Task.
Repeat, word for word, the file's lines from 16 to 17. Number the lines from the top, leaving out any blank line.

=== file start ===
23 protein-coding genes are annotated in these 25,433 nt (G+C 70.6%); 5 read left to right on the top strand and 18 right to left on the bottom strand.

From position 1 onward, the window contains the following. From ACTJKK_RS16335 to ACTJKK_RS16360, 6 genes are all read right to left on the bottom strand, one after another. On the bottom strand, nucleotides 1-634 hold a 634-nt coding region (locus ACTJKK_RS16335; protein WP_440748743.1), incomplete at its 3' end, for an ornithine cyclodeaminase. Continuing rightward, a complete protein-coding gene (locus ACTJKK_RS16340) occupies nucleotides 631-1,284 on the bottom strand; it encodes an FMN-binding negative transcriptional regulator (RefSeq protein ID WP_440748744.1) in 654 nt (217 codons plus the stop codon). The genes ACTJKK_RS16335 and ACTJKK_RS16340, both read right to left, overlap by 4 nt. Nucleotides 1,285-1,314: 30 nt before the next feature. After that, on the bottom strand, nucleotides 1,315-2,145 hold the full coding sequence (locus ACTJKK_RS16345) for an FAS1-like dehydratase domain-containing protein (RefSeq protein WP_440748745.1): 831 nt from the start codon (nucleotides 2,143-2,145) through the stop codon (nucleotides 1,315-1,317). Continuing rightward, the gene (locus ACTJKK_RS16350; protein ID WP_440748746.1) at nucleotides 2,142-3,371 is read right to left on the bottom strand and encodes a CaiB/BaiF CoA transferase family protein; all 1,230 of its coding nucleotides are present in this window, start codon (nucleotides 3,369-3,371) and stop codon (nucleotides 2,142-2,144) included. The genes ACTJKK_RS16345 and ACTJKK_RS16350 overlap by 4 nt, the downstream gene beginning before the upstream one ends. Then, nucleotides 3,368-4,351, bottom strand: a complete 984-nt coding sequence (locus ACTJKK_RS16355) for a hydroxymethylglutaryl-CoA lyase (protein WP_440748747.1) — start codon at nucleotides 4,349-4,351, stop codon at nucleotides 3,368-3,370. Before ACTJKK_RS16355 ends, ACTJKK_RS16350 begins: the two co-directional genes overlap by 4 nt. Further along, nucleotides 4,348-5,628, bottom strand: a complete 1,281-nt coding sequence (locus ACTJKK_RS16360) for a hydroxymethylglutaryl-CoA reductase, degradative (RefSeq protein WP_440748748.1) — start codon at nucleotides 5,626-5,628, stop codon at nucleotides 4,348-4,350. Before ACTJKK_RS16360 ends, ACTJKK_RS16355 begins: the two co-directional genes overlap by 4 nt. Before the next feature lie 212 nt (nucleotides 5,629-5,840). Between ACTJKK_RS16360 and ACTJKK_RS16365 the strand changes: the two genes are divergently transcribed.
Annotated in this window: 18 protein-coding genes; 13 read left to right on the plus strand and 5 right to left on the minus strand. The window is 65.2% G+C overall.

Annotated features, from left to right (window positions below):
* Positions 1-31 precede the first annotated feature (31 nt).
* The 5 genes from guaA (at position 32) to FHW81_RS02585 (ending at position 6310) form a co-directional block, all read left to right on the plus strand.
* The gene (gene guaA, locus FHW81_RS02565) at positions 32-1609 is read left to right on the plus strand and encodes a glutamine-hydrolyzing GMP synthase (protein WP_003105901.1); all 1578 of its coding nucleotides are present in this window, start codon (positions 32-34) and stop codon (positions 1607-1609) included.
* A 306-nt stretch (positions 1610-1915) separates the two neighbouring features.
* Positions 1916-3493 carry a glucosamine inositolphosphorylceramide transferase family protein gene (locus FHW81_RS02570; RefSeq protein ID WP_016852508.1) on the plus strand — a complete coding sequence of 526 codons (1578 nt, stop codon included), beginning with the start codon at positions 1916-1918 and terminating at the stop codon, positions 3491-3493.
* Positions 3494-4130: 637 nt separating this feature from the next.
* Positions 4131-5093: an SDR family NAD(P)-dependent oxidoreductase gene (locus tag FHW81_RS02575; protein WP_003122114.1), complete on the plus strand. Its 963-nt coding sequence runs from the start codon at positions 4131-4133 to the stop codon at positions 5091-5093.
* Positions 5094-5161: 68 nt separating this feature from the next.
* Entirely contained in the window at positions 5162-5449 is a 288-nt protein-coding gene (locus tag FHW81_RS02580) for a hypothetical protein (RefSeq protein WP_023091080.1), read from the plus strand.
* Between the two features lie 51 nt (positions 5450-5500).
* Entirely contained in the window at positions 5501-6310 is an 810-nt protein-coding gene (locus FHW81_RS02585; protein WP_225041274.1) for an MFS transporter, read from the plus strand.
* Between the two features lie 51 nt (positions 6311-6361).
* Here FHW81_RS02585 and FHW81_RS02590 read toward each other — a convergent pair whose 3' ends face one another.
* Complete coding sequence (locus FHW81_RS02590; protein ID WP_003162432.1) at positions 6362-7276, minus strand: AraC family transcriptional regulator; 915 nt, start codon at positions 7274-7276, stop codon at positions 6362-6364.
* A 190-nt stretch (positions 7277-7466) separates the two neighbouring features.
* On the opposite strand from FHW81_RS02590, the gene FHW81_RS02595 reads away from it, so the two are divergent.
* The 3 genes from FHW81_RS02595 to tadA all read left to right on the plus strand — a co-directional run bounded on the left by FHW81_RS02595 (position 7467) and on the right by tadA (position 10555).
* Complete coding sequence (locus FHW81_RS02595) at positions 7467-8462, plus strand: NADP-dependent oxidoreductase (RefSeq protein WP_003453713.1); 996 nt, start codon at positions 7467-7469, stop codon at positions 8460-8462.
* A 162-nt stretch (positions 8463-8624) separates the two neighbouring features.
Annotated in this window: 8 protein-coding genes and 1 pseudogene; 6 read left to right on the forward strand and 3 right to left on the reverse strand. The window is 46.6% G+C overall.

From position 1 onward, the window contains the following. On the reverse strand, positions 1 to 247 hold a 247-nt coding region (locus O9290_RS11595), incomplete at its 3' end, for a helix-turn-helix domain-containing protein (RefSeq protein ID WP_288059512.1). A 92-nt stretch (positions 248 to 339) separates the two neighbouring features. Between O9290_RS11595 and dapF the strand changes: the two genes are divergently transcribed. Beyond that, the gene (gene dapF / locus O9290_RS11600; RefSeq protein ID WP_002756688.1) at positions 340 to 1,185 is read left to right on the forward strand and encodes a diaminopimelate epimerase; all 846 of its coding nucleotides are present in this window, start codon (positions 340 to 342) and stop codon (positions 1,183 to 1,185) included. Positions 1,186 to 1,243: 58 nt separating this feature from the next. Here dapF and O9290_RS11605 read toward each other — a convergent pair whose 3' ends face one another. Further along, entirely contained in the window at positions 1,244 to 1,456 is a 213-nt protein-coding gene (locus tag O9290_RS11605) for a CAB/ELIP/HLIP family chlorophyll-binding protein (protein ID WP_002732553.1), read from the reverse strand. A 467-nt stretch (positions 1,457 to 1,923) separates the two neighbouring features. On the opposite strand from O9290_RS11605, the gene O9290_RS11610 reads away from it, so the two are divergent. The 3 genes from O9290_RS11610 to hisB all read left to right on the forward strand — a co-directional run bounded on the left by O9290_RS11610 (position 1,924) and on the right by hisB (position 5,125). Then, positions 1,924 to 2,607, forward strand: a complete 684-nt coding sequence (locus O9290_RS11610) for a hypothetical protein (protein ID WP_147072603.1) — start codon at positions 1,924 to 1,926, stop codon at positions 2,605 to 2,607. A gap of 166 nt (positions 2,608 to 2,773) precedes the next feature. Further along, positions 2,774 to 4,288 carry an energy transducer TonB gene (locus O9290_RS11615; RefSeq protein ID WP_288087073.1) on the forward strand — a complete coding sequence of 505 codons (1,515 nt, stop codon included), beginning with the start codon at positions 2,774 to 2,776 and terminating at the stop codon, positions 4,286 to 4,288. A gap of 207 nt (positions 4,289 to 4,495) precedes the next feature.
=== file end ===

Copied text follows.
* Between the two features lie 51 nt (positions 6311-6361).
* Here FHW81_RS02585 and FHW81_RS02590 read toward each other — a convergent pair whose 3' ends face one another.